Newsarama continues its candid interview with Tim Bradstreet about his twenty year career as an artist and the upcoming release of his book Archetype: Images and Cinematic Illustration Volume 2.Click here for part one
Click here for part two
Click here for part three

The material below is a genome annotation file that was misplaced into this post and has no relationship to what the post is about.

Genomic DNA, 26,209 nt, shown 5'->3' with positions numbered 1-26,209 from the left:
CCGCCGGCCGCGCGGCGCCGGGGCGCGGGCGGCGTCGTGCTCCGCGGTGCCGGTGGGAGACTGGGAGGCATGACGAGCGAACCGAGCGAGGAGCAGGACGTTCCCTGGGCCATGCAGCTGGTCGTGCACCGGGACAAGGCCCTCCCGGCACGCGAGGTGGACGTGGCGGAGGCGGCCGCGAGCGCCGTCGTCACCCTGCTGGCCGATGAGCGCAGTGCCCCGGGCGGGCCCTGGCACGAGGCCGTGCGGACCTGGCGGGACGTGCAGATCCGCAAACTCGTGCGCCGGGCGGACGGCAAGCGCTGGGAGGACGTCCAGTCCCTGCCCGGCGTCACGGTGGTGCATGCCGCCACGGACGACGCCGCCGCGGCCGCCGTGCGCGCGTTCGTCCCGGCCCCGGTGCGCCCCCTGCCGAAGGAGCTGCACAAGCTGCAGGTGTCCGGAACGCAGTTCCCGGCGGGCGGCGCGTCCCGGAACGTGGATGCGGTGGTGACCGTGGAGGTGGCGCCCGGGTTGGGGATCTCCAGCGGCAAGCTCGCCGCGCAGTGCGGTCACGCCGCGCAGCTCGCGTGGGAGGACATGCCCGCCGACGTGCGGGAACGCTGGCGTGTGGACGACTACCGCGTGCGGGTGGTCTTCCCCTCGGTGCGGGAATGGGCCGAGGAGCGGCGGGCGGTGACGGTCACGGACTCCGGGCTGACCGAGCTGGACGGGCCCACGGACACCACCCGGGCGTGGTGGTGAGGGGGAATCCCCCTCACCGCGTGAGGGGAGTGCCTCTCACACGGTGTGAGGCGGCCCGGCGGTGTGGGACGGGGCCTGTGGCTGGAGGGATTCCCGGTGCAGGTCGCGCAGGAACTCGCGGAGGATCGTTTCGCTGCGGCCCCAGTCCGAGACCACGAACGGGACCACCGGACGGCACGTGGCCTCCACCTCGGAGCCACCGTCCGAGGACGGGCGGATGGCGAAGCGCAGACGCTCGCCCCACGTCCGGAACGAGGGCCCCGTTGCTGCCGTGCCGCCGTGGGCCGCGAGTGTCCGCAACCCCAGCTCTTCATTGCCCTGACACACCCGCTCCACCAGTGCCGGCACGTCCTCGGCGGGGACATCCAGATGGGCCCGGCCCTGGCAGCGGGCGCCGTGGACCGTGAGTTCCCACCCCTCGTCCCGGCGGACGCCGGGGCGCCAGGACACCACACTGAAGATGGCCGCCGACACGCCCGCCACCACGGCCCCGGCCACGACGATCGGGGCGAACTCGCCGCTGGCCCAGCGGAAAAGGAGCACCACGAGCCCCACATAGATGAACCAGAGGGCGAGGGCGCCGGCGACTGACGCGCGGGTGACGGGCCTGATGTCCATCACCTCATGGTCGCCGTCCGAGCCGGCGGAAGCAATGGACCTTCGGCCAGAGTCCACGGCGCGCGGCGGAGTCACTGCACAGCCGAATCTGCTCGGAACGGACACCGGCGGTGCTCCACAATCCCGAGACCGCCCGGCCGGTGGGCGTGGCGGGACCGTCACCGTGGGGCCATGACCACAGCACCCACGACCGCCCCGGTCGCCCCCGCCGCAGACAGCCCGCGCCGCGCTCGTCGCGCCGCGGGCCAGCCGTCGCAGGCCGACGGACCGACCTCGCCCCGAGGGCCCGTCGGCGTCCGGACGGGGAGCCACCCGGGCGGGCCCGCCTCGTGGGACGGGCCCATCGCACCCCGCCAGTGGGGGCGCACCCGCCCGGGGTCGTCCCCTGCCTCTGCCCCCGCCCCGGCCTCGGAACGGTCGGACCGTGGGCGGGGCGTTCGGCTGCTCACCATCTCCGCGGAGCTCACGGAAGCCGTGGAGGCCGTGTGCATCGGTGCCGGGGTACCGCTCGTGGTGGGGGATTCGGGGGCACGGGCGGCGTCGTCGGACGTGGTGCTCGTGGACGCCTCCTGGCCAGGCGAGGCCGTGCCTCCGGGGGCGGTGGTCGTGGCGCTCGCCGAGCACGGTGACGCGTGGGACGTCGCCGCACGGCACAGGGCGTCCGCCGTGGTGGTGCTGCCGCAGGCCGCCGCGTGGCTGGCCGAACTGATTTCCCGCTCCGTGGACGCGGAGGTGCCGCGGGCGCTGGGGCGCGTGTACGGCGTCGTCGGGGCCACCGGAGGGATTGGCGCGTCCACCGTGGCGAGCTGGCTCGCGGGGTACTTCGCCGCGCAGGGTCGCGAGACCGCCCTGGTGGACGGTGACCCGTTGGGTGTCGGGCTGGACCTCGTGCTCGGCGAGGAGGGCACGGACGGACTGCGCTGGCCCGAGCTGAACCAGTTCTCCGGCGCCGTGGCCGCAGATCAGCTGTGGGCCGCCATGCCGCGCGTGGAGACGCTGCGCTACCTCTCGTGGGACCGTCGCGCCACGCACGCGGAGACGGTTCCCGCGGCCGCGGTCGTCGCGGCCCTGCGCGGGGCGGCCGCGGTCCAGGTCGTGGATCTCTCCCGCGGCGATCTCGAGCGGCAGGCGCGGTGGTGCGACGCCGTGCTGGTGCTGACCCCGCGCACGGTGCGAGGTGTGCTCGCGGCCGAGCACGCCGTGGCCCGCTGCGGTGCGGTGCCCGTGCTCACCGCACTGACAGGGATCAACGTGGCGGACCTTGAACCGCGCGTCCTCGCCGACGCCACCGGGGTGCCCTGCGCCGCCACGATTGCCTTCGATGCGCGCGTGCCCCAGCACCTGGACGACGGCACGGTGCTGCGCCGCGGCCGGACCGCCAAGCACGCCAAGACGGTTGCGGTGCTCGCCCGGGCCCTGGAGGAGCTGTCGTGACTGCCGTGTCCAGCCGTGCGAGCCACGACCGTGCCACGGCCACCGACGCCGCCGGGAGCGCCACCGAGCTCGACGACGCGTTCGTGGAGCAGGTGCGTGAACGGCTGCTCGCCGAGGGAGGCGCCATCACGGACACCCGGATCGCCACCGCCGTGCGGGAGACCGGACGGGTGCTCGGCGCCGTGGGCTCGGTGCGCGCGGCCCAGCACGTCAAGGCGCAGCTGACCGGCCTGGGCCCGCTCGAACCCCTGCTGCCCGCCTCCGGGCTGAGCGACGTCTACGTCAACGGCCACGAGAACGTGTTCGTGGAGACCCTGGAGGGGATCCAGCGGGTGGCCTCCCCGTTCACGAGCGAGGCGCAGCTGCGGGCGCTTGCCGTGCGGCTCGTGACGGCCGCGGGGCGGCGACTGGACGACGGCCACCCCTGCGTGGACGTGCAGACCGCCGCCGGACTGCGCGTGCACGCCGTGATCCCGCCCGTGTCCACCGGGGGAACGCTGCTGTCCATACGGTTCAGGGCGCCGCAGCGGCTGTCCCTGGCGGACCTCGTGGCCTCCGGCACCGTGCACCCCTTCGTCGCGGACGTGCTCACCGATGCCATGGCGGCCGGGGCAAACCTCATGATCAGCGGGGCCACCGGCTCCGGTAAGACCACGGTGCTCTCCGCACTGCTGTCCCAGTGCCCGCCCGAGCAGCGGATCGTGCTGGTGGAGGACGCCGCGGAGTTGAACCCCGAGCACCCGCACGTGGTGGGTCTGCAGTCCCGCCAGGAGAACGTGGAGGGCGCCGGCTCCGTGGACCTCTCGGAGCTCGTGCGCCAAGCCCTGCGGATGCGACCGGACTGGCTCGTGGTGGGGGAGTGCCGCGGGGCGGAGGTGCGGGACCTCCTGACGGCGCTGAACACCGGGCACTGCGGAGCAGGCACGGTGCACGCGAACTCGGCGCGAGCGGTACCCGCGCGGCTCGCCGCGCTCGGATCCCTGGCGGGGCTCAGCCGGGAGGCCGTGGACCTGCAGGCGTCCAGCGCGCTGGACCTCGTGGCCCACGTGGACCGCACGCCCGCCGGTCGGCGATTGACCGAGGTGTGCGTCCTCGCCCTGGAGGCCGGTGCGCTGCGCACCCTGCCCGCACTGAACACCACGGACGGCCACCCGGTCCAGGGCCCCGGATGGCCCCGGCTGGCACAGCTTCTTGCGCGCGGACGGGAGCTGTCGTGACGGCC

Click here for part fourNewsarama: So the images you did for Tim Truman—of Dragon Chiang as a “motorcycle hellion” became the basis for a prequel? Tim Bradstreet: Well, yeah, at first, but then something else happened. I had this vision of him being younger and covered with tattoos. I had all these notes and now I had these images and ideas from years of exposure to Shadowrun and Vampire. But I wanted Tim to write it—if he would write it, I would draw it. Tim was really busy at the time with several other projects so he just didn’t have the time. He loved it but there was just no time—and I had done like five pieces. So here I was saying to myself, “This is too good not to do something with…” So there was one specific photo that I knew was going to become a great piece so I sat down one weekend and I did it. The problem was—when I got done with it—I found myself saying, “This is something else.” As I worked on this image—a new character was created—because this new guy who came out was most definitely not Dragon Chiang. Here was this character—and all of a sudden I was thinking, “I have to create a world for this character!” So I went down to Kinko’s and I made ten xeroxes of this image and I came home. I sat down and I wrote on the backs of each of those copies as I looked at one of the other copies. The piece of art itself inspired the whole thing—and that’s what turned into Red Sky Diary. NRAMA: Man Gallows. TB: Yeah. He’s been gestating inside of me forever now but I finally have the story that down pat. After Mark Farmer and I get done writing this really cool screenplay called ‘The Devil’s Commandos’—sometime in the next year—we’re going to write the screenplay for Red Sky Diary. I got to the point where I wanted this to be a comic; but then, I realized that I was going to have to sell it to get paid. In other words, if I took this thing anywhere—someone else would own part of it—and that, to me, isn’t worth it. Even if I did the book myself—I’d have to do it for free. As time went by, I got older and I got married and I had things to consider—like a house payment and bills—so a Red Sky Diary comic became unrealistic. During this time, I kind of set it in my mind that this project was going to be a movie and maybe, if anything, I’ll do an illustrated story—like a coffee table book—that tells this story. NRAMA: You’d write some prose with big pictures… TB: Right and I would populate this book with all these illustrations instead of doing it as a comic book. Most of the artwork from that period has already been published either in Maximum Black or in Archetype—so what I’ll have to do is get my model, Joel, down here for a weekend and I’ll get horses and all kinds of stuff—I’ll get the whole fuckin’ nine yards—and we’ll do this up right and I will make a production out it! (laugh) There is another whole aspect to this though; if this does ever become a movie—and I can stay on as the creator—whether I’m a production designer or a producer, I’m going to take photographs of everything during the actual filming and I’ll spend the next six months drawing it. NRAMA: Let’s change gears back to your development throughout your career in the comics industry. In the mid-90’s you did some work with Garth Ennis and Axel Alonso on Unknown Soldier—which is one of your childhood favorites—what was it like to come full circle to a concept that you enjoyed as a kid—as an artist in the medium? TB: It was awesome—I wish I had a more creative adjective. (laugh) It’s one of those things where you spend time reading The Unknown Soldier as a kid; you see Joe Kubert’s work; you grow up kind of idolizing him in some small way—appreciating his work. That connection from before, it strikes a chord with you when you’re working on something you’ve always enjoyed. I like everything about the concept of the Unknown Soldier—it appealed to me greatly and it still appeals to me today. At the time, as a guy who was trying to break-in as a cover artist, having a Vertigo editor call you out of the blue stunned me. Vertigo, at the time, was a place that I knew I wanted to be a destination for my career—and as a Hellblazer fan, but also, because I had been following that imprint since its inception. It had survived a lot over the years—yeah, I know it’s a part of DC and all but, over time, people cash in their chips, you know? Vertigo isn’t one of those lines that brings in shit-tons of money—in fact, I think they break even—but they are there creating a wealth of good properties; which, essentially, is what it is all about. There’s a definite love for comics in the Vertigo material. You can tell the editorial staff loves comics—you can tell Karen Berger loves what she does. You can see this love in the quality of their books. I was a fan of Garth’s—I loved Kilian Plunkett’s work at Dark Horse—and…Unknown Soldier! I mean, it was like, “Wow! Hell yes!” I think the first cover stands up really well—there are one or two covers in that four issue limited that don’t stand up as well for me; but at the time, it was strong stuff that propelled me into being a cover artist. NRAMA: Your work with Vertigo changed your career, did it not? You worked on Hellblazer for seven years with a string of some of today’s heaviest hitters in the industry—how closely does a cover artist work with a writer? How much of an influence did that period have on you? TB: Every writer is different. Every writer has their own sort of style when it comes to working with an artist—and sometimes, they don’t work with them at all. When I first came on the book, I was new to it all so Axel [Alonso] acted as a go-between with the writers. You know, Axel still works like that. On Punisher, all the stuff went through him. If Garth [Ennis] wanted something—it always went through Axel. It was also like that with Warren Ellis for like the first ten or so issues of Hellblazer, as well. I can’t remember the exact number we did together—but we came onto the book at about the same time and then Warren left pretty quickly after the issue about kids with guns in schools—Columbine had happened around that time. Warren just wasn’t up for the censorship, you know? (laugh) When Brian Azzarello came on—I talked to Brian on the phone about everything. I rarely had a script in front of me…and that’s not to say anything about Brian’s pace or anything. I’m just saying that I rarely worked with a script in those days. We’d just talk on the phone and I’d bounce ideas off of Brian and Brian would answer questions for me and give me the nuts and bolts of what was coming up—which was great because I could still stay slightly ambiguous with what I was doing by focusing on the themes and the characters. It was a great experience. After Brian left, Mike Carey came on—and I got scripts. I did really talk to him too much but we did have many conversations. Mike is very pleasant—very classy; he’s a wonderful guy. With him, I just got to read the scripts and come up with a cover. During this transition, Axel left and Will Dennis came in as editor. Working with Will was fantastic. A little while later, Will got shuffled to something else—Hellblazer is one of those books that kind of shifts at its own volition, you know? Because of the level of talent involved with the book—it’s typically a pretty low maintenance book from an editorial perspective. You can tell though—I worked in three completely different ways on that book. I was constantly evolving—over seven years you’re bound to, right? NRAMA: Did you have a favorite writer to work with on Hellblazer? TB: Well, I don’t like to play favorites—but probably Brian, because I know him so well. I will say that I did some of my best covers during Mike Carey’s run though; however, I did some of my favorite covers with Brian. There are some covers during an arc that look like collage art—those are some of my favorite covers. Again, when Mike came on the book—he brought the magic back and opened a whole new door for me to visualize. Not that I’m the kind of guy who draws magic dust flying out peoples’ fingers or people flying around shooting rays out of their eyes. I can say though that Mike’s work brought a new sort of grist for the mill. NRAMA: How did you get involved with Marvel Knights and “Welcome Back, Frank” in The Punisher? TB: That was weird—I was at a San Diego Con and I was walking up to go to the bar at the Hyatt and here’s Jimmy Palmiotti and he’s like, “Hey, Joe and I want you to do the Punisher. We want you to do covers—Garth Ennis is writing a twelve issue mini-series. It’s a match made in heaven—you’re perfect for the Punisher.” So, of course, I was like “Uh—yeah—done.” I mean its guns and a vigilante—sign me up! That’s how quick it happened. A couple of weeks later, I was working on my first issue… NRAMA: And now, one hundred and ten covers later… TB: No shit—I spent eight years on that book. You know at first, on the original twelve issue mini—I had a really strong idea for what I wanted to do with the covers. The problem I encountered, however, was that I had become hemmed in by my own limitations at the time. I had set these limitations myself: every cover was going to have the Punisher, skulls, and guns. That was my only criteria—and there were no scripts to read on that book either. So I was just doing things based on little tidbits from the editor. Still, I think it went very well. I was upset that the first cover got censored—it’s something you have to deal with, I guess. I mean you can show bullet holes in skulls but you can’t show a syringe with a target over it… NRAMA: That’s a pretty anti drug message, one would think… TB: Yes, one would! (laugh) The letter of the law at the time though stated that no drug paraphernalia could be on a cover. It was dropped because of that. I just found it really ironic—there’s bullet holes in heads; you’re selling violence but you can’t be anti-drugs. NRAMA: Well, Wolverine doesn’t smoke anymore either… TB: Yeah—they outlawed cigars, cigarettes on interiors and on covers at Marvel. NRAMA: How did the Punisher motion picture change things for you? And no—I don’t mean the Dolph Lundgren affair… TB: It didn’t really change much for me—it did get me in a couple of ruts creatively during the Marvel Knights Punisher series because I didn’t have an editor and I wasn’t getting scripts. I was just sort of treading water and trying to figure out new ways of doing the same thing every month without any information. Basically, they’d call me up a week before the issue was finished and they’d say, “You need to get that cover in,” and that was it. (laugh) Coming up with stuff to do and ways to re-invent it was difficult. When the movie was announced and I got involved with it—I totally had this resurgence of new energy for it and, towards the end of that book, I really ramped things up. I assumed when it went to the MAX imprint that I was going with it because Axel was editing it and no one had said otherwise. But he and I had had a conversation that boiled down to him saying, “You know, you’ve been kind of phoning it in…” which stunned me. I mean, I knew the caliber of the work I had been doing for the last five to seven months and I disagreed with him based on what I had said about the lack of direction. So, he decided to give me another shot—but I was told that I really had to bring my ‘A’ game. I was like, “Dude, you gotta be kidding me—it’s MAX, it’s Garth, it’s Punisher—it’s got everything that makes me excited and I’m working with YOU.” It’s because he takes such a creative interest in the work—that’s what makes Axel Alonso great. He’d worked with me before—he knew what to expect from me. So we started again—and he realized very quickly that I was going to kick ass. Not to be pretentious about it—it was just naked confidence. People just know when they can do something that they were meant to do—that’s naked confidence. When you get to work with a character that you just know inside and out—then you’re going to produce some pretty goddamn good work. Now, that’s not saying that every cover is a homerun—not by any stretch of the imagination. It’s tough to “bring it” every month especially when you have a hundred other things to do and you get down to those last few moments when you have to get a Punisher cover done. I would say 80% of the time I delivered big time. Some of my strongest, best work is on that series. NRAMA: Do you have any particular favorites from your run of 110 Punisher covers? TB: I can’t remember the issue number exactly—maybe issue 45? It’s the Punisher melting out of a tree line in the snow with his breath showing and these clouds lying low in the trees—it’s black and white; there is no real cross-hatching or halftones or feathering. What I’ve done in the image is create negative space against the black and layered it with the white contrast. It’s exactly what I like to do in my black and white artwork—create depth and memorable imagery at the same time so that it all comes together into one overall beautiful composition. Issue 60 has to be one of my favorites as well—the message there being that the image was a salute to fans. Oddly, fans thought that it was a salute to the soldiers in the story arc—that Frank is saluting them. I like that. I like that a piece can be interpreted in different ways. NRAMA: To close, let’s sum this up—you’ve had a really great twenty year run so far—and you’ve still got several decades to look forward to ahead of you. How do you feel about your 20 year evolution as an artist? TB: Well, you know—I don’t really think about it. (laugh) When I was a kid, I felt like my goal was to be in comics. In getting my art published—I got into role playing games and I worked very hard to establish myself before I made the leap into comics. Luckily, I was able to do that at a fairly young age so that I was able to let some of the other things I wanted to do become goals—like working in the film industry and I still don’t know in what eventual capacity that may be. Ultimately, I would want to direct—and that may sound stupid to people. They might say, “Well, you’re a comic artist—what makes you think you can direct movies?” This is something I’ve been thinking about for 30 of my 41 years, you know? And where do directors come from, by the way? Ridley Scott was a former artist. When I say I’d like to direct—I think people will see what I’m really saying and not take that at face value. I’ve always been my own promotional machine and I’ve come a long way in this industry and I’ve realized a lot of dreams. My new aspirations—they just don’t seem like they are that distant as far as being dreams go these days. It’s like what I want is right in front of me if I so choose to reach out and grab it. My career is just like the next guys—I have to continue to take steps forward and evolve—not only talents—but my ideas and my passion. Who knows—maybe I’ll get a crack at something more someday.